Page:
# Bronsted Bjerrum equation and Kinetic salt effect

Before explaining the Bronsted Bjerrum equation, It is necessary to know the background of the salt effect and solution kinetics because it explains how the rate of reaction fluctuates with the addition of electrolytes.

The kinetic study of the chemical reactions in the solution phase is known as solution kinetics and the nature of the solvent present greatly affects the kinetics of such reactions. Not only solvents but the presence of non-reacting or inert ionic species in solution can also change the rate of reaction as reported in the literature. Such an effect of charged species on the kinetics of the reaction is termed a salt effect.

## kinetic salt effect

The effects of ionic strength on ionic reaction rate is known as a kinetic salt effect. The Bronsted Bjerrum equation best explains the kinetic salt effect.

The rate of reaction can be influenced by the ionic strength, which is the measurement of the total ion concentration in a solution. We know factors like temperature, pH, and catalysts affect the rate of reaction but ionic strength plays an important role. It can increase or decrease the rate of reaction depending on the kind of reaction.

Primary salt effect and secondary salt effect are considered two major types of kinetic salt effect on the basis of the effect of charged species.

### What is Primary kinetic salt effect?

If the concentration of electrolyte affects the activity coefficient and consequently the rate of reaction, such an effect is known as the primary kinetic salt effect.

### What is secondary kinetic salt effect?

If the addition of electrolytes changes the actual concentration of reacting ions, then such an effect is known as a secondary kinetic salt effect.

## Bronsted Bjerrum equation derivation

Let A and B be reactants which react as follows.

where X* is the intermediate species and is in equilibrium with reactants A and B. Therefore,

According to Bronsted-Bjerrum, the rate of reaction can be given as,

Introducing the value of [X*], then the rate will be,

Again, the experimental rate will be,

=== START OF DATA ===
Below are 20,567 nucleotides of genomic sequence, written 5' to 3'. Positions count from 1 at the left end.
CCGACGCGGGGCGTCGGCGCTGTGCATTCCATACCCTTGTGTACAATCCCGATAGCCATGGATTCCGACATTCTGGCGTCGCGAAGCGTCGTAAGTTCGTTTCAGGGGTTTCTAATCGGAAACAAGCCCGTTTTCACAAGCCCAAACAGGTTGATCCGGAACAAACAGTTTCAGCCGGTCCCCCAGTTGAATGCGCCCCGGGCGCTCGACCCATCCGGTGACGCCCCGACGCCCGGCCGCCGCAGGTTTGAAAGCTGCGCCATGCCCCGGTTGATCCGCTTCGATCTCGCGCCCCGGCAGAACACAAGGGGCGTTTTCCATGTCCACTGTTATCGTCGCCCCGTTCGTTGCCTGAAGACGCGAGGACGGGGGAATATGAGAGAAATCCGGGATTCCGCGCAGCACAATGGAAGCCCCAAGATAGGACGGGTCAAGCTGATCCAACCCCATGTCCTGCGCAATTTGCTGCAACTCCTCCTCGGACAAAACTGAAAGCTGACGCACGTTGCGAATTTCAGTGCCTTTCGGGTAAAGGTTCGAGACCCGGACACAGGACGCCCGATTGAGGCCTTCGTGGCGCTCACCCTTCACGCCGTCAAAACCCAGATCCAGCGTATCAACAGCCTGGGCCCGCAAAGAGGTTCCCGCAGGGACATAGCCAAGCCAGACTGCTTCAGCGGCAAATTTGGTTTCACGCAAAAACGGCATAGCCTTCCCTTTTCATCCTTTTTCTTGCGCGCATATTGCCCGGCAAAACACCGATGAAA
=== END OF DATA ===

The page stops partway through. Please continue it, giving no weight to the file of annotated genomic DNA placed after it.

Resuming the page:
Equations (iii) and (iv) should be equal as both represent the same reaction rate.

Debye-Huckel limiting law relates the activity coefficient with ionic strength as,

Using these values in equation (v),

where,

k= rate constant at given ionic strength

ko=rate constant at zero ionic strength

ZA and ZB are the total charges on reactants A and B respectively.

I= ionic strength of the solution.

This equation (vi) is known as the Bronsted-Bjerrum equation, which gives the effect of ionic strength on the reaction rate.

This equation (vi) predicts that the plot of log(k/ko) versus (I)1/2 should be a straight line and for an aqueous solution, the slope is nearly equal to the product of the ionic charges ZAZB.

### Three special cases of Bronsted-Bjerrum equation

Case i: If ZA and ZB have the same sign then ZAZB is positive and the rate constant increases with ionic strength.

Case ii: If ZA and ZB have the opposite sign then ZAZB is negative and the rate constant decreases with ionic strength.

Case iii: If one of the reactants is unchanged then ZAZB is zero and the rate constant is independent of the ionic strength.

## FAQs/MCQs:

### What is ionic strength?

Ionic strength measures the total concentration of ions in a solution and can affect the reaction rate.

### What is kinetic salt effect?

The effects of ionic strength on ionic reaction rate is known as a kinetic salt effect.

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